Ask those who occupied the house in Belgravia.

  3. #3 Patti Chico 02 Feb 17

    It doesn't matter if one is a property owner, one can still have concern for those less fortunate and seek political solutions that mitigate or remove that misfortune.

    As the wealth of the world is becoming more and more concentrated in the hands of the few, any attempt to quieten the educated and the articulate, should be resisted. So don't feel guilty Mari, or feel that because of your own good fortune, you can no longer represent and argue for the values that you hold.

    The point about the truly powerless, is that they have no voice and they are to often the victims of learned helplessness. They need people like yourself who can speak up for them or provide the resources and support necessary if they are ever to speak in their own voices.

  4. #4 Maggie Barlow 09 Feb 17

    Solidarity is the only way forward for the working man. I'm ashamed to say, that at the age of 62, I have only just read Robert Tressell's 'The Ragged Trousered Philanthropists'. It's hard to believe that it was written over 100 years ago and not only yesterday. Once we recognise how much we depend on one another as a community, the welfare of that community becomes paramount. No one 'deserves' to be poor and homeless just as no one 'deserves' to be wealthy. We are all human beings, custodians of the planet and all who live on it.

  5. #5 Red Robbo 09 Feb 17

    A '..squatting collective takes over Qatari general’s £17mn London townhouse' (rt.com, 2 February).   With a name like that, the Autonomous Nation of Anarchist Libertarians have achieved one of their aims - exposure!   They wish to draw our attention to the 'problem' of  growing homelessness alongside  thousands of  properties in London alone, and over 200,000  in England, which  have been unoccupied for more than six months.   A.N.A.L. is supported by a number groups concerned with hosing and homelessmess, including Architects for Social Housing who tweeted 'Homes for people, not for profit'.   Indeed.   But because housing is produced for profit there is no possibility of a rational approach to housing within capitalism.  Engels made this clear as far back out as 1872:    ‘As long as the capitalist mode of production continues to exist, it is folly to hope for an isolated solution of the housing question or of any other social question affecting the fate of the workers. The solution lies in the abolition of the capitalist mode of production and the appropriation of all the means of life and labour by the working class itself’ (The Housing Question).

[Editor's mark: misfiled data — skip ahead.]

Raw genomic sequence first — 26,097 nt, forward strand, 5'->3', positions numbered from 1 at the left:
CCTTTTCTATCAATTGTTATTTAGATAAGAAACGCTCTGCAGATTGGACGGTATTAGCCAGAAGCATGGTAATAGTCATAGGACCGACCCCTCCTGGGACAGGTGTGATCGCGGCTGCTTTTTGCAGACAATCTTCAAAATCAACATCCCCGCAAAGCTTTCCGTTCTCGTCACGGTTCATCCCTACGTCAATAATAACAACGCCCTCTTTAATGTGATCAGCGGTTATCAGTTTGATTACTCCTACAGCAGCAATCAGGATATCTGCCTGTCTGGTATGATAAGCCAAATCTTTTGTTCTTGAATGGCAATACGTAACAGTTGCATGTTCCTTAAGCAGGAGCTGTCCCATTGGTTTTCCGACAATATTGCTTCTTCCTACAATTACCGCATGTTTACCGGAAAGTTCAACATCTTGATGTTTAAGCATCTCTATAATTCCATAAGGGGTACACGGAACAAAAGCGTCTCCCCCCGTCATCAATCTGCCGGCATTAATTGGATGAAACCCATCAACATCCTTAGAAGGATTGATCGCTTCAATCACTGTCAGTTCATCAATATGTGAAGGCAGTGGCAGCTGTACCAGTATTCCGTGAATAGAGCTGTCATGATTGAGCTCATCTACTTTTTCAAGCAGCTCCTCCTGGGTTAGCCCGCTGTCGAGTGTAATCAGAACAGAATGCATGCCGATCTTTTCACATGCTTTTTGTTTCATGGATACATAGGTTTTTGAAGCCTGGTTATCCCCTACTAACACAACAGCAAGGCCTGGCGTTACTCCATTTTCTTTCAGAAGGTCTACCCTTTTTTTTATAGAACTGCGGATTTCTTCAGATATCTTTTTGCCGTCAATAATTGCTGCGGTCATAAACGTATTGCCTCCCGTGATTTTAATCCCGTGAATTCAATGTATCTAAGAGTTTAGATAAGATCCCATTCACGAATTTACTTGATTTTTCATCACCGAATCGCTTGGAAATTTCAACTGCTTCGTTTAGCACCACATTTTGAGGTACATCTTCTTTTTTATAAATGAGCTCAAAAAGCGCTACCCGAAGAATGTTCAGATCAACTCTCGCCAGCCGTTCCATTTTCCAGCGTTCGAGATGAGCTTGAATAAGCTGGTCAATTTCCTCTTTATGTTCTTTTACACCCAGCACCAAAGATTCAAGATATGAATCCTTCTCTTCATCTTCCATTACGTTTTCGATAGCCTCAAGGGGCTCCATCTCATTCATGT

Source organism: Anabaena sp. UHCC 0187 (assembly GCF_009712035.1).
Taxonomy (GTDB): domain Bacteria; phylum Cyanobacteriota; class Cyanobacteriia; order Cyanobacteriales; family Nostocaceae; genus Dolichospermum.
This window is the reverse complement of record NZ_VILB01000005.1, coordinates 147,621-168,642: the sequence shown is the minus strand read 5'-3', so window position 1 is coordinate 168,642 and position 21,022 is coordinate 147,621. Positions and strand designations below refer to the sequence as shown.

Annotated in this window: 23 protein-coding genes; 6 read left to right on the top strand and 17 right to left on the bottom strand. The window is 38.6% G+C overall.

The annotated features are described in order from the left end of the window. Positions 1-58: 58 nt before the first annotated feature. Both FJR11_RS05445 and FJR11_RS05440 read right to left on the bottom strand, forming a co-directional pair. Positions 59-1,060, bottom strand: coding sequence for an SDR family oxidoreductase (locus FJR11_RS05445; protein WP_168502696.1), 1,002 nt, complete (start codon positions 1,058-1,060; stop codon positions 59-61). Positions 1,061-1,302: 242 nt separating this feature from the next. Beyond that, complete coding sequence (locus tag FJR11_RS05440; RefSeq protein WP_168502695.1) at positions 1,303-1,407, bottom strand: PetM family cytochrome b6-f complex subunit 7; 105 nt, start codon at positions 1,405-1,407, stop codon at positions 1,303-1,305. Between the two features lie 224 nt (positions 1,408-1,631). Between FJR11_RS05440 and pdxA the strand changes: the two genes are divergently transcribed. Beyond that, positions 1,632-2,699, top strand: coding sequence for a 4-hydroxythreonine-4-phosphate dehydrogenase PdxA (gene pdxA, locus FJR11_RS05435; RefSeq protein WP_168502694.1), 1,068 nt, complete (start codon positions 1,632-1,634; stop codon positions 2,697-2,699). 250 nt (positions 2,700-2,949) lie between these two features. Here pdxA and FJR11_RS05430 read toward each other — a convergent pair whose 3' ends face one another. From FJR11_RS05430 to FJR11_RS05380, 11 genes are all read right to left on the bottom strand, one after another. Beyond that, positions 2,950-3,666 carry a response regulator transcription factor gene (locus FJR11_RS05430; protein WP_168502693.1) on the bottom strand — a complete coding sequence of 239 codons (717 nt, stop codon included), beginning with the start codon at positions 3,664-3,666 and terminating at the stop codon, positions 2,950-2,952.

6. #6 Wesley Sandel 10 Feb 17

    If real estate isn't serving the population (i.e., the People) then just tear it down and put up something that does serve the people.

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About the author

Mari Marcel Thekaekara a New Internationalist contributor

Mari is a writer based in Gudalur, in the Nilgiri hills of Tamil Nadu. She writes on human rights issues with a focus on dalits, adivasis, women, children, the environment, and poverty. Mari's book Endless Filth, published in 1999, on balmikis, is to be followed by a second book on campaigns within India to abolish manual scavenging work. She co-founded Accord in 1985 to work with Adivasi people. Mari has been a contributor to New Internationalist since 1991.

About the blog I travel around India a lot, covering dalit and adivasi issues. I often find myself really moved by stories that never make it to the mainstream media. My son Tarsh suggested I start blogging. And the New Internationalist collective are the nicest bunch of editors I’ve worked with. So here goes.